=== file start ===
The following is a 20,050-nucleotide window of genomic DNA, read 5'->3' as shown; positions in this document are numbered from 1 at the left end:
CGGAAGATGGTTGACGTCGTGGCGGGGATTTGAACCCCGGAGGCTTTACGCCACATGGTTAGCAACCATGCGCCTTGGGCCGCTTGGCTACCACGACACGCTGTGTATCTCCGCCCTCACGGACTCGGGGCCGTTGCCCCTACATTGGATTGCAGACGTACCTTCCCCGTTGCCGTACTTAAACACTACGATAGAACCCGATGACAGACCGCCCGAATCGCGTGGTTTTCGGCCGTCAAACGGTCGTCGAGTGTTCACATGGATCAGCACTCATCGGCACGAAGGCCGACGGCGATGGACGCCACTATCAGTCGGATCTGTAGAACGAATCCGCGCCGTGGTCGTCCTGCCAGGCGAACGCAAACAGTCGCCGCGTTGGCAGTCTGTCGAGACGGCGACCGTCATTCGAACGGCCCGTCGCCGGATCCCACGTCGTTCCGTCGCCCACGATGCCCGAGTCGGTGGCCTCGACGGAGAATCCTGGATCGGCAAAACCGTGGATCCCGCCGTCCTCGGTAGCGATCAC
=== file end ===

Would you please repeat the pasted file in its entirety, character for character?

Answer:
The following is a 20,050-nucleotide window of genomic DNA, read 5'->3' as shown; positions in this document are numbered from 1 at the left end:
CGGAAGATGGTTGACGTCGTGGCGGGGATTTGAACCCCGGAGGCTTTACGCCACATGGTTAGCAACCATGCGCCTTGGGCCGCTTGGCTACCACGACACGCTGTGTATCTCCGCCCTCACGGACTCGGGGCCGTTGCCCCTACATTGGATTGCAGACGTACCTTCCCCGTTGCCGTACTTAAACACTACGATAGAACCCGATGACAGACCGCCCGAATCGCGTGGTTTTCGGCCGTCAAACGGTCGTCGAGTGTTCACATGGATCAGCACTCATCGGCACGAAGGCCGACGGCGATGGACGCCACTATCAGTCGGATCTGTAGAACGAATCCGCGCCGTGGTCGTCCTGCCAGGCGAACGCAAACAGTCGCCGCGTTGGCAGTCTGTCGAGACGGCGACCGTCATTCGAACGGCCCGTCGCCGGATCCCACGTCGTTCCGTCGCCCACGATGCCCGAGTCGGTGGCCTCGACGGAGAATCCTGGATCGGCAAAACCGTGGATCCCGCCGTCCTCGGTAGCGATCAC